26 October 2015

A Strategy for Moths

Well aren't moths a pain - you hardly ever see the little devils, just the holes they leave behind. So if you are a woolly person what do you do?

I've heard and read a lot about how to tackle moths, so I thought I'd try to bring it all together in one place and finish up with a simple strategy for moth management.

moth hole in aran hand knit jumper

multiple holes in aged jumper

Lavender bags and Cedar balls

These are often recommended as moth cure alls and equally often derided as ineffective by those whose wool has been bitten. Both lavender and cedar give off aromas which add a lovely fragrance to clothing whilst confusing clothes moths' sense of smell - the idea is to give the moths the message 'no wool here'. However, if the moths do find the wool/cashmere/alpaca despite the aromatic disguise, they will still eat it.

Pheromone traps

These are a fairly new idea and they work by attracting the male moths. There are two ideas at work here - one is that if you hang up these little traps and start to see moths stuck to them (as I said at the beginning - you hardly ever see the actual munchers), then you know what the scale of the problem is. Secondly if you attract away all the male moths, then breeding is interrupted and this should reduce the problem in future years, by reducing the number of eggs being laid. The Victoria and Albert museum use these - so there must be some benefit


A lot of people swear by this (me included), while some still say it doesn't work. Freezing kills the active moths and larvae, but it doesn't kill the eggs, so if there are a lot of eggs then it won't make a noticeable difference. However if you understand a little more about this, then you can still make it work for you.

Freezing the eggs and then warming them up mimics the real world winter followed by spring i.e. you are encouraging the eggs to hatch and produce larvae - which are easily killed by freezing. This means that if you freeze your wool for 48 hours to kill any living larvae/moths, then warm it up for a few days to allow any eggs to hatch, then re-freeze for another 48 hours, you should have killed any hatchlings too.

The Strategy

I would recommend all three of the above strategies.

Have plenty of lavender and cedar balls - try like mad to confuse moths and deter them from finding your stash - and anyway it makes things smell nice (also it is better to store woolly things clean, as animal smells attract the little blighters). In your wardrobe it wouldn't be daft to use individual zip lock bags for special woollies - it will keep moths out, and if they're already in there stop them spreading - also quite handy for popping into the freezer.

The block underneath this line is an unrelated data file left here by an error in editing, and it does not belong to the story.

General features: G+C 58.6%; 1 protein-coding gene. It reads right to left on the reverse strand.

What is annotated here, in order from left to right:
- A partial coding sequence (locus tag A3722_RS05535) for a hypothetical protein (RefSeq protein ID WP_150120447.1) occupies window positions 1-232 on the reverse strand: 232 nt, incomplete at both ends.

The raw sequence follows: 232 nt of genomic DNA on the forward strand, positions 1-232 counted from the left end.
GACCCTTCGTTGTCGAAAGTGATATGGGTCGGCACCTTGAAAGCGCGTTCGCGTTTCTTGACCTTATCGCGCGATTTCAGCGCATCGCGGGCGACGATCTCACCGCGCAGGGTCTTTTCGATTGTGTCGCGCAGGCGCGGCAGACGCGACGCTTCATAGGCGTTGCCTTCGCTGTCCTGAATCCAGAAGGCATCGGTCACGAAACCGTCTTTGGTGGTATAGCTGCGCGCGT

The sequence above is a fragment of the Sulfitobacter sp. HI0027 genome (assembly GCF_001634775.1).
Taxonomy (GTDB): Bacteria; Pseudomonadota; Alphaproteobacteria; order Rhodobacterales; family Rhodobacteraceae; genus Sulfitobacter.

Keep pheromone traps to monitor whether a problem is developing, and then double freeze when you find problems.

More about Moths

Tineola bisselliella is the common clothes moth - but it eats a wide variety of things (more on Wikipedia).

It's a rather drab silvery/grey coloured skinny looking moth, they are the easiest part of the life cycle to find because they flutter about occasionally - although they're usually crawling around where you'd prefer they weren't - in your woolly things laying eggs.

The problem is actually with the larval 'wool eating machines' which can be very hard to spot, because they disguise themselves by using the material around them to wrap themselves up in. If you find a lump the size of a grain of rice in your clothes/wool, it's probably a larva which has wrapped itself up in the material, and is busily devouring your precious article within this bubble of wool. You can squish it if you find one, but freezing will kill any that are still tiny or you haven't seen.

The other part of the life cycle which can also be hard to find is the eggs - these look like little grains of sand, and can sometimes be found around the edges of a hole - if you find them then get rid of them, otherwise revert to the freeze, warm, and refreeze strategy above.

What about the holes?

So now you've got a prevention/management strategy what do you do with the things that already have holes in them? How about taking a leaf from Tom of Holland's work and repair to enhance - I recently went on one of his workshops at the Warner Textile Archive in Braintree - I learned two methods of darning and am looking forward to being able to add a decorative darning photo here one day soon

14 October 2015


Last week I went to the Knitting & Stitching Show at Ally Pally - I haven't been for about 5 years, and hadn't intended to put myself in the way of temptation this year. Then I agreed to a request for people to cover the stand for the Association of Guilds of Weavers, Spinners & Dyers which came up - followed with a 'by the way can you demonstrate?' Well I always demonstrate spinning when on a guild event, so I said yes, of course - then received an email showing me where 'the stage' was ....... oh that kind of demo! When I arrived I found that actually 'the stage' was a desk in front of a handful of benches, so it wasn't really very scary.